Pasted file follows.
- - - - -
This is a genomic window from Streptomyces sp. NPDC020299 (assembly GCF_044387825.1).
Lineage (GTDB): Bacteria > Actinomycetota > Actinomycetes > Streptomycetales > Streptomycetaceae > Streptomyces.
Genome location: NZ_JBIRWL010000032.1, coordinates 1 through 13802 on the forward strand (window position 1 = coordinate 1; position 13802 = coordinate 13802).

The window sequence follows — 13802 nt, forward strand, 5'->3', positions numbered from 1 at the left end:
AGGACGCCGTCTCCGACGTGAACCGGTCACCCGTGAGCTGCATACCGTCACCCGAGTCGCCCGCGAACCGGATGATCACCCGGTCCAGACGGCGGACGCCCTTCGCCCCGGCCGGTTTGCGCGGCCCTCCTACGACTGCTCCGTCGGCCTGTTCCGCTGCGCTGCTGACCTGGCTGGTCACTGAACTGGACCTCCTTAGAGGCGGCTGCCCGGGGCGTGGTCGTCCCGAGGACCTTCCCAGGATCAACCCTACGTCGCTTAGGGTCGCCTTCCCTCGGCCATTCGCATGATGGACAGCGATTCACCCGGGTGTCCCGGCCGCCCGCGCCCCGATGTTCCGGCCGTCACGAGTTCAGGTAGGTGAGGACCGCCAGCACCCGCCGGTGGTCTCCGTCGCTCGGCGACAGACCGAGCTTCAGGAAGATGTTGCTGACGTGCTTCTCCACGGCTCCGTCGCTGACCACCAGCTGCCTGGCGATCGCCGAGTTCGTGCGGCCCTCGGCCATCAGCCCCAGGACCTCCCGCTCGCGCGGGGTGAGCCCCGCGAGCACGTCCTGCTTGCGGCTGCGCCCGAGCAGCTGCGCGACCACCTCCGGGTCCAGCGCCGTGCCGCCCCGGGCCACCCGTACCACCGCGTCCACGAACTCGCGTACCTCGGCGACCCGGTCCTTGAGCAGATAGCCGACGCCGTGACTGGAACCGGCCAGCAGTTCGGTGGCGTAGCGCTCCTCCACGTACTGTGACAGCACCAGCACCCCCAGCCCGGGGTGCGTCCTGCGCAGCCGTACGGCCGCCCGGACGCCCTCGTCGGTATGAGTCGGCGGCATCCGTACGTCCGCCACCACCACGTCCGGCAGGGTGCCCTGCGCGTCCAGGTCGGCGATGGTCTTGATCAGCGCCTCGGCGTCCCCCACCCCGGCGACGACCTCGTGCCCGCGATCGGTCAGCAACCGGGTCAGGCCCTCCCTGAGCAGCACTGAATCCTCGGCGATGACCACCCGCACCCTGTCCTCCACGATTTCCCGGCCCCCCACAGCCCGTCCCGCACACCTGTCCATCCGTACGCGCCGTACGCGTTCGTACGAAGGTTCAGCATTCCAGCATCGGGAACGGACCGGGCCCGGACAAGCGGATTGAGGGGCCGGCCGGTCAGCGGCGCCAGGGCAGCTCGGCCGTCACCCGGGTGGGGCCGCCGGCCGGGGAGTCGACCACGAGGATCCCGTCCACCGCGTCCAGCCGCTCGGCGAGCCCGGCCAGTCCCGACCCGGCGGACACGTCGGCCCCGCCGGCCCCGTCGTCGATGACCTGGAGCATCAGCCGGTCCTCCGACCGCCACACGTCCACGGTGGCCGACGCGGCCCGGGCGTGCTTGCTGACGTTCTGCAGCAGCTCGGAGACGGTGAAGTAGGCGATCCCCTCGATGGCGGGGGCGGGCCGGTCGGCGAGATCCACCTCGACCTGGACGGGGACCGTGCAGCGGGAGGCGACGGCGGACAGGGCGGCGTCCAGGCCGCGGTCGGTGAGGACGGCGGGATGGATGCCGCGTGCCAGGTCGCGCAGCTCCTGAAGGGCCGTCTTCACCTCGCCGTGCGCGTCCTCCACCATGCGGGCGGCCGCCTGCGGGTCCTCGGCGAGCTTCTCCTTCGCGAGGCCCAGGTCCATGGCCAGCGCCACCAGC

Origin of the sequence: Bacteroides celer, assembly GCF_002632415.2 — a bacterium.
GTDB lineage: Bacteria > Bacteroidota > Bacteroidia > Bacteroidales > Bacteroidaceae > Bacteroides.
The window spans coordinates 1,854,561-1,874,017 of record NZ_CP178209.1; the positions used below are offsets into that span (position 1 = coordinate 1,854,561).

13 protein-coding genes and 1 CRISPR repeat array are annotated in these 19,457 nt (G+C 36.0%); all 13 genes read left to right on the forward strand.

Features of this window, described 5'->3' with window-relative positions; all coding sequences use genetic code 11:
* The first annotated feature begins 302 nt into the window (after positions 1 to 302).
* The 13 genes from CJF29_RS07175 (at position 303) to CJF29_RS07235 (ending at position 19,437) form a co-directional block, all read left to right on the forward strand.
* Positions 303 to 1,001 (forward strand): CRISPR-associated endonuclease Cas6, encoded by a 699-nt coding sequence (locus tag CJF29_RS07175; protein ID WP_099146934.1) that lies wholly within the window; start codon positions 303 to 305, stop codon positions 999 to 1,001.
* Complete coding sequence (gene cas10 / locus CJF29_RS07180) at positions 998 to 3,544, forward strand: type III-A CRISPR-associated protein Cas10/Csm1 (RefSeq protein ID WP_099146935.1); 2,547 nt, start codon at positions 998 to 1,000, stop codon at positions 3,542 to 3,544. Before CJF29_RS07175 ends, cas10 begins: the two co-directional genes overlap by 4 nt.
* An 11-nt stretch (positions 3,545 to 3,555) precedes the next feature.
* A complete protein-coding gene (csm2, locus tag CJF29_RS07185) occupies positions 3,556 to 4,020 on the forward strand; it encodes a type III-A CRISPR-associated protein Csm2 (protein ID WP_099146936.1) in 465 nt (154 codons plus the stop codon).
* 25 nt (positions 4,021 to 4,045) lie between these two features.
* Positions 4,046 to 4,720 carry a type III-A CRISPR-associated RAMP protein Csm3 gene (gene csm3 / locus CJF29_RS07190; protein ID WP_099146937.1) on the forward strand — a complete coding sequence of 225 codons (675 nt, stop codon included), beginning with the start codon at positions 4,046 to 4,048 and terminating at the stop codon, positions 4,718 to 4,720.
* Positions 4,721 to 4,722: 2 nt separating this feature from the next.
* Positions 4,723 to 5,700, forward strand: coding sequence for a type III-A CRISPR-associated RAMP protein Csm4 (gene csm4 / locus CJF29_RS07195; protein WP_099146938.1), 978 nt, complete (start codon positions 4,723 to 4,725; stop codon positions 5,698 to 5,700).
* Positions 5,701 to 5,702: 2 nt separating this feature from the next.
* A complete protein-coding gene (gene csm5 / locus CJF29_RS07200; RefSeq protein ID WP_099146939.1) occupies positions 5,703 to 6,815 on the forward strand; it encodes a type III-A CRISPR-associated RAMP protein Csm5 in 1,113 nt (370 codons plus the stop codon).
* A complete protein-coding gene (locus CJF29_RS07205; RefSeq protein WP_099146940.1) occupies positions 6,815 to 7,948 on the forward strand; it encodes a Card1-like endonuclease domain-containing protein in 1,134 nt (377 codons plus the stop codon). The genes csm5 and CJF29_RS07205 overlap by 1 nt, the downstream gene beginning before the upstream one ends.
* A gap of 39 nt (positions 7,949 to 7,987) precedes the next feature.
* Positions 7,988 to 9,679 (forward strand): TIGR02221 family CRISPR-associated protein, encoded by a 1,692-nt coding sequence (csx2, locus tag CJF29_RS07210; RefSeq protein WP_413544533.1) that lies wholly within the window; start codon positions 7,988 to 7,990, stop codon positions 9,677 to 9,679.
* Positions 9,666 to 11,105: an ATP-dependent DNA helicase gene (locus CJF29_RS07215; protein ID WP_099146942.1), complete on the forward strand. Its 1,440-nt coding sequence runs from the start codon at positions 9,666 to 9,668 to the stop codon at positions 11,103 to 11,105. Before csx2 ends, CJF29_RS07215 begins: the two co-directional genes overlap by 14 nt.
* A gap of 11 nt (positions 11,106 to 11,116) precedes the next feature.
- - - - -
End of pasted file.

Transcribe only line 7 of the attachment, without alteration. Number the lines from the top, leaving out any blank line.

GTDB lineage: Bacteria > Bacteroidota > Bacteroidia > Bacteroidales > Bacteroidaceae > Bacteroides.